The Role of β1-integrin in Mammary Stem and Progenitor Fate

  • Safiah Olabi

Student thesis: Phd


The mammary gland contains a subset of cells with regenerative capacity that is able to generate both luminal and myoepithelial mammary epithelial lineages. Those cells are described as mammary epithelial stem cells. The fate of stem cells is tightly controlled by their microenvironment and adhesion receptors on the stem cells play a vital role in the microenvironment-stem cell communication. They facilitate the interaction of stem cells with the extracellular matrix as well as adjacent cells, and they regulate stem cell homing to their niches, as well as stem cell proliferation, self-renewal, and differentiation. Stem cells express high levels of ECM binding adhesion receptors such as β1 and alpha6-integrins. Those integrins were used to isolate stem cells from the rest of the differentiated epithelial cells within the mammary gland. However, little is known about the role of those integrins in stem cell self-renewal and differentiation. This project aimed to understand how β1-integrin receptors contribute to stem cell behavior. To achieve this, FACS sorting method of stem cells, the organoid assay, and lentivirus knockdown of β1-integrin using shRNA were optimised. The organoid assay was used as an in-vitro test to assess for the frequency of bi-lineage and luminal progenitor cells in a given mammary epithelial population. It is known that bi-lineage cells produce solid organoids in culture while luminal progenitors produce hollow organoids. The frequency of solid and hollow organoids might therefore be an indication of the stem cells and luminal progenitor frequency respectively. My results showed that cells with the highest solid organoid forming ability were within the basal population, which is high for β1- and alpha6-integrin. The β1-integrin signaling pathway was shown to be important for maintaining the organoid-forming population in basal and luminal populations. Knocking out β1-integrin in MECs resulted in abolishing their solid and hollow organoid-forming activity. Downstream of β1-integrin, I found that Rac1 but not ILK is important in β1-integrin maintenance of solid organoid-forming cells. Active Rac1 was able to rescue solid organoid formation but was not able to rescue hollow organoids in the β1-integrin knockdown cells. β1-integrin and Rac1 deletion resulted in the down regulation of Wnt/β-catenin signaling, which is important for stem cells. This down regulation was rescued using active Rac1. Activating Wnt/ β1-catenin signaling in primary cells (using Wnt3a ligand or GSK3β inhibitor) resulted in an increase in solid organoid and a decrease in hollow organoid formation. When activating Wnt signaling using GSK3I in β1-integrin knockdown cells, the solid organoid activity was rescued. However, Wnt3a did not rescue solid organoid formation in the β1-integrin knockdown cells. When active Rac1 was overexpressed in β1-integrin null cells, Wnt3a was able to activate solid organoid formation. When inhibiting Rac1 in primary MECs, solid but not hollow organoid activity was significantly decreased. Wnt3a or GSK3I addition did not rescue this reduction. Taken these results together, it can be concluded that β1integrin-Rac1 signaling play a role in controlling stem cells and this is might be achieved through controlling Wnt/β-catenin signaling. These studies are important in understanding the role of integrins in mammary stem cells. They will also provide new insight on how integrins might be controlling breast cancer and thereby, help in providing new targets for cancer therapy.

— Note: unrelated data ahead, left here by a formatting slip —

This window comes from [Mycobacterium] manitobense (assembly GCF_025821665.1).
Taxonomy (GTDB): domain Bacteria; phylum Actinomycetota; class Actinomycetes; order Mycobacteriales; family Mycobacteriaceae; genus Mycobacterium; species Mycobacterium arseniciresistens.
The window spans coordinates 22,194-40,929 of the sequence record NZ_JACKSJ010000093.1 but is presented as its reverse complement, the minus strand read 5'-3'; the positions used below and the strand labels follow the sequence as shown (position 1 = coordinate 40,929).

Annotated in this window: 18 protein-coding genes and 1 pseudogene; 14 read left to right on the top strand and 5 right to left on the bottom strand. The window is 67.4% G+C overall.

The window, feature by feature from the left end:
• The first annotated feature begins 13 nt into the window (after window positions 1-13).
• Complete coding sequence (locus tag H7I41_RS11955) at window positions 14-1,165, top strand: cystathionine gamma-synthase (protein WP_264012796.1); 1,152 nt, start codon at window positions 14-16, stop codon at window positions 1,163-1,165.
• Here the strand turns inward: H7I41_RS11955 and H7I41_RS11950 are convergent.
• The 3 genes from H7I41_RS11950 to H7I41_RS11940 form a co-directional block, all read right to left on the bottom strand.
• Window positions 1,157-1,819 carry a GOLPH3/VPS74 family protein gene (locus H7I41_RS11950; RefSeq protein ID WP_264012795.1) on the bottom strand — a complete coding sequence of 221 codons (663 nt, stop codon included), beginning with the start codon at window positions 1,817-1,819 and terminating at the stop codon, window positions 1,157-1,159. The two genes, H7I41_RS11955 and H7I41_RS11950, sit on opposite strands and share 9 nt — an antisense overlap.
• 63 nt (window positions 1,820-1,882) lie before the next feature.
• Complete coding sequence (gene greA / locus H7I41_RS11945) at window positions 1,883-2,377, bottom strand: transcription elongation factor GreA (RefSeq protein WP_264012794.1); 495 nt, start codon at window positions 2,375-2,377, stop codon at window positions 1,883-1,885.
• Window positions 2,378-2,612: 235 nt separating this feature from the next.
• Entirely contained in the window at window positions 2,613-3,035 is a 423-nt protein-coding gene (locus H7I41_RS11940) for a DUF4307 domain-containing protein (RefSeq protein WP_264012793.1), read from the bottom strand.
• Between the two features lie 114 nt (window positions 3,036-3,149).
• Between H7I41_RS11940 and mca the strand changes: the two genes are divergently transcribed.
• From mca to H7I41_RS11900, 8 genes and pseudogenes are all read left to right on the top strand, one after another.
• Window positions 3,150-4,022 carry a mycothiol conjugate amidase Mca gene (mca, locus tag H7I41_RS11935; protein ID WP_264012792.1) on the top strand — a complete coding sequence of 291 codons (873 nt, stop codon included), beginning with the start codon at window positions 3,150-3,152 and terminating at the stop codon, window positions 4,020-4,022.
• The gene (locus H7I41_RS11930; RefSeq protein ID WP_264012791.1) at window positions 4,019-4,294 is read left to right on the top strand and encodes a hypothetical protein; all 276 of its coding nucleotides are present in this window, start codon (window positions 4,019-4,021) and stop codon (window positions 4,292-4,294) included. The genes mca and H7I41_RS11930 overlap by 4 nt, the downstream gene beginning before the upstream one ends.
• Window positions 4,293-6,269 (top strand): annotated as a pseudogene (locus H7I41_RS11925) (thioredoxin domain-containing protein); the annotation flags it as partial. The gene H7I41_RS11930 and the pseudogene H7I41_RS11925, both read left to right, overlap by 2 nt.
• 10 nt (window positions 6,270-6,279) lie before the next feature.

Date of Award31 Dec 2016
Original languageEnglish
Awarding Institution
  • The University of Manchester
SupervisorCharles Streuli (Supervisor) & Keith Brennan (Supervisor)


  • Mammary stem cells
  • Integrins
  • Rac1

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